A strong odor is known to occur as well in at least seven species of the Hypsiboas pulchellus group: H. caipora, H. cordobae, H. curupi, H. prasinus, H. pulchellus, H. riojanus, and H. stellae (Barrio, 1962, 1965b; Gallardo, 1958; Garcia et al., 2007; Antunes et al., 2008; J.F., personal obs.). Azevedo-Ramos (1995) reported that two out of 79 studied males of H. semilineatus (using the name H. geographicus) emitted a strong odor when defensive behaviors were elicited. Bokermann (1964) noticed that Bokermannohyla martinsi secretes a copious exudate when handled, but made no reference to its smell. Lutz (1973) noticed that Bokermannohyla claresignata smells like crushed plants, a suitable description of the smell of the species of Hypsiboas listed above, as well as that of B. ahenea, B. circumdata, B. hylax, B. ibitiguara, B. izecksohni, B. luctuosa, B. martinsi, B. napolii, B. ravida, and B. saxicola (Célio F.B. Haddad, personal commun.; J.F., personal obs.). However, species of Bokermannohyla have a stronger smell than Hypsiboas (J.F., personal obs.)

    Besides the need for increased understanding of the taxonomic distribution of strong odor within Myersiohyla, the possibility that the strong odor could actually be more common in Hyloscirtus than currently known deserves some consideration. This is relevant because Faivovich et al. (2005) found Myersiohyla to be the sister taxon of Hyloscirtus plus the remaining Cophomantini (Bokermannohyla, Aplastodiscus, and Hypsiboas). Although it would ultimately depend on the internal topology of Hyloscirtus, if strong odor actually occurs in more species of Hyloscirtus, optimizing it as a plesiomorphic character state on its ingroup node, strong odor might be a synapomorphy of a more inclusive clade (Cophomantini?), not just Myersiohyla. Unfortunately, additional speculation is hampered by the total lack of knowledge regarding the chemical nature of the odors and secretions and the scarce and anecdotal knowledge of their taxonomic distribution among hylines and other frogs. Another problem is the basis for determining what and how odors are to be considered homologous and how they are associated with secretions. Clearly the ideal situation would be to understand their chemical nature, but in the absence of this, one would expect that odors minimally would smell similarly (however, this might be a function of concentration; see below) or would be associated with secretions of similar consistency or appearance (i.e., milky, white, sticky, etc). Certainly no systematic effort to study the occurrence of odor in Hylinae has been made, as has been done in Pelodryadinae (Smith et al., 2003, 2004a, 2004b).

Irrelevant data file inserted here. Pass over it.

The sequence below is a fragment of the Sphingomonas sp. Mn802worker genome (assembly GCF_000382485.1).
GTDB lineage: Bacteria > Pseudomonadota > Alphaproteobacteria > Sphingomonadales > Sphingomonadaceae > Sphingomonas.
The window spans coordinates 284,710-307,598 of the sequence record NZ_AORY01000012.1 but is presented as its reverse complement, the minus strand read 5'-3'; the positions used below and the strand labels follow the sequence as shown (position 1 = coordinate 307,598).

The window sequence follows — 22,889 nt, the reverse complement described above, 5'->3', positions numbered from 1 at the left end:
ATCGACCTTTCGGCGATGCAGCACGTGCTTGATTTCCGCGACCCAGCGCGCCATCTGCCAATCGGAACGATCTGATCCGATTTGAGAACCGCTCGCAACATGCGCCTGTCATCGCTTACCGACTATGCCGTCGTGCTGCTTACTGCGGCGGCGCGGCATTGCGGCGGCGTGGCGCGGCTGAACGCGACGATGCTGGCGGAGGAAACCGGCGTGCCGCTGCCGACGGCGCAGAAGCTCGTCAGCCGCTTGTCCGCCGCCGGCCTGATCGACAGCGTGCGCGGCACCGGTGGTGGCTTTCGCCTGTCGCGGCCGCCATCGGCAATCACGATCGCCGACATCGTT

It should be realized that anurans and other amphibians secrete a great number of biologically active substances, mostly from integumentary granular glands. These substances include biogenic amines, peptides, bufodienolides, and more than (at last count) 800 chemically diverse alkaloids—bioactive organic nitrogenous ring compounds that until the latter half of the 20th century were generally thought to originate solely from plants. The chemistry and pharmacology of amphibian exudates was pioneered by our late colleague John Daly, whose bibliography includes over 200 papers on compounds found in amphibian skin (see Myers, 2009). But if the chemistry of such compounds is in its infancy (as Daly might have stated), the chemistry of volatile amphibian secretions is a science not yet born. The dendrobatoid genus Aromobates was named (Myers et al., 1991) for the strong mercaptan-like odor of the type species (A. nocturnus). Efforts to demonstrate mercaptans or other volatile compounds were unsuccessful; for Daly's protocols, see Myers et al. (1991: 14). The analytical difficulty for mercaptans and probably many other compounds is that the human nose is sensitive enough to detect mercaptans at the level of parts per billion. Compounds responsible for such odors may originate from much lower levels than suggested by vertebrate olfactory systems. Thus, the failure to detect seemingly diagnostic odors when handling or skinning frogs (e.g., other species currently assigned to Aromobates) provides no proof that the suspected compound is absent. Such “negative data” are worthy of note but currently lack phylogenetic usefulness.

    FIG. 31.

    Relationships of Hypsiboas recovered on the most parsimonious trees using direct optimization. Values around nodes are Jackknife parsimony absolute frequencies calculated using the static parsimony analysis. Nodes lacking values have <50% absolute jackknife frequencies